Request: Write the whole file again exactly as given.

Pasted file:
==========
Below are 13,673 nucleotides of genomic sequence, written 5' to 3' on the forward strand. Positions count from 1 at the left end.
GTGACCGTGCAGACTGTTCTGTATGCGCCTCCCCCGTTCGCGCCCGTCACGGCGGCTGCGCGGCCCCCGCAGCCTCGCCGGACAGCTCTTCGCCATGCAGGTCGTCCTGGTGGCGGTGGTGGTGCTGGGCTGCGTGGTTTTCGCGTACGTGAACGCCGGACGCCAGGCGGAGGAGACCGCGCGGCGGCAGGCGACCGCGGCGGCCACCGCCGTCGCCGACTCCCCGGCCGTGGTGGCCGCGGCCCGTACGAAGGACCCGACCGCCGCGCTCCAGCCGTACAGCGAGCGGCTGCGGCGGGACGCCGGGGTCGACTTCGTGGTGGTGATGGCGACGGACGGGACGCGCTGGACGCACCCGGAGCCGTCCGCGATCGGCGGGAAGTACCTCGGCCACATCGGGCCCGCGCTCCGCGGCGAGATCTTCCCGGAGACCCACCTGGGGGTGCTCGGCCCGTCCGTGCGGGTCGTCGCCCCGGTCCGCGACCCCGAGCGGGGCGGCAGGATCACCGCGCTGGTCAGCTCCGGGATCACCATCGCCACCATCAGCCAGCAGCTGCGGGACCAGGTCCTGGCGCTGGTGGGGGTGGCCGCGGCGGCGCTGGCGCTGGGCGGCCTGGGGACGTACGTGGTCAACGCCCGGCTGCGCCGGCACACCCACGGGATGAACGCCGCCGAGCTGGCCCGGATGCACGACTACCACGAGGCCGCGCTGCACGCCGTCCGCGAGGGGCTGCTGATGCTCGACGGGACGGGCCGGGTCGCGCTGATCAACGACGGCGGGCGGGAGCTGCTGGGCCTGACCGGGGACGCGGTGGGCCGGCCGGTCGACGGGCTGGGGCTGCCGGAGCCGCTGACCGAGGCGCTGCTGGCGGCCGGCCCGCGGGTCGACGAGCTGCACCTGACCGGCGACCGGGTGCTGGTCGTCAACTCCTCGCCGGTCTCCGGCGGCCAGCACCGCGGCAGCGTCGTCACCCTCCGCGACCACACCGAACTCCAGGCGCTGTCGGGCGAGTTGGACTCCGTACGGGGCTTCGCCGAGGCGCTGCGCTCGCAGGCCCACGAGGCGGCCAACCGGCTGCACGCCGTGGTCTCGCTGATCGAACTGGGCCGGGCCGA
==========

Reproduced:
Below are 13,673 nucleotides of genomic sequence, written 5' to 3' on the forward strand. Positions count from 1 at the left end.
GTGACCGTGCAGACTGTTCTGTATGCGCCTCCCCCGTTCGCGCCCGTCACGGCGGCTGCGCGGCCCCCGCAGCCTCGCCGGACAGCTCTTCGCCATGCAGGTCGTCCTGGTGGCGGTGGTGGTGCTGGGCTGCGTGGTTTTCGCGTACGTGAACGCCGGACGCCAGGCGGAGGAGACCGCGCGGCGGCAGGCGACCGCGGCGGCCACCGCCGTCGCCGACTCCCCGGCCGTGGTGGCCGCGGCCCGTACGAAGGACCCGACCGCCGCGCTCCAGCCGTACAGCGAGCGGCTGCGGCGGGACGCCGGGGTCGACTTCGTGGTGGTGATGGCGACGGACGGGACGCGCTGGACGCACCCGGAGCCGTCCGCGATCGGCGGGAAGTACCTCGGCCACATCGGGCCCGCGCTCCGCGGCGAGATCTTCCCGGAGACCCACCTGGGGGTGCTCGGCCCGTCCGTGCGGGTCGTCGCCCCGGTCCGCGACCCCGAGCGGGGCGGCAGGATCACCGCGCTGGTCAGCTCCGGGATCACCATCGCCACCATCAGCCAGCAGCTGCGGGACCAGGTCCTGGCGCTGGTGGGGGTGGCCGCGGCGGCGCTGGCGCTGGGCGGCCTGGGGACGTACGTGGTCAACGCCCGGCTGCGCCGGCACACCCACGGGATGAACGCCGCCGAGCTGGCCCGGATGCACGACTACCACGAGGCCGCGCTGCACGCCGTCCGCGAGGGGCTGCTGATGCTCGACGGGACGGGCCGGGTCGCGCTGATCAACGACGGCGGGCGGGAGCTGCTGGGCCTGACCGGGGACGCGGTGGGCCGGCCGGTCGACGGGCTGGGGCTGCCGGAGCCGCTGACCGAGGCGCTGCTGGCGGCCGGCCCGCGGGTCGACGAGCTGCACCTGACCGGCGACCGGGTGCTGGTCGTCAACTCCTCGCCGGTCTCCGGCGGCCAGCACCGCGGCAGCGTCGTCACCCTCCGCGACCACACCGAACTCCAGGCGCTGTCGGGCGAGTTGGACTCCGTACGGGGCTTCGCCGAGGCGCTGCGCTCGCAGGCCCACGAGGCGGCCAACCGGCTGCACGCCGTGGTCTCGCTGATCGAACTGGGCCGGGCCGA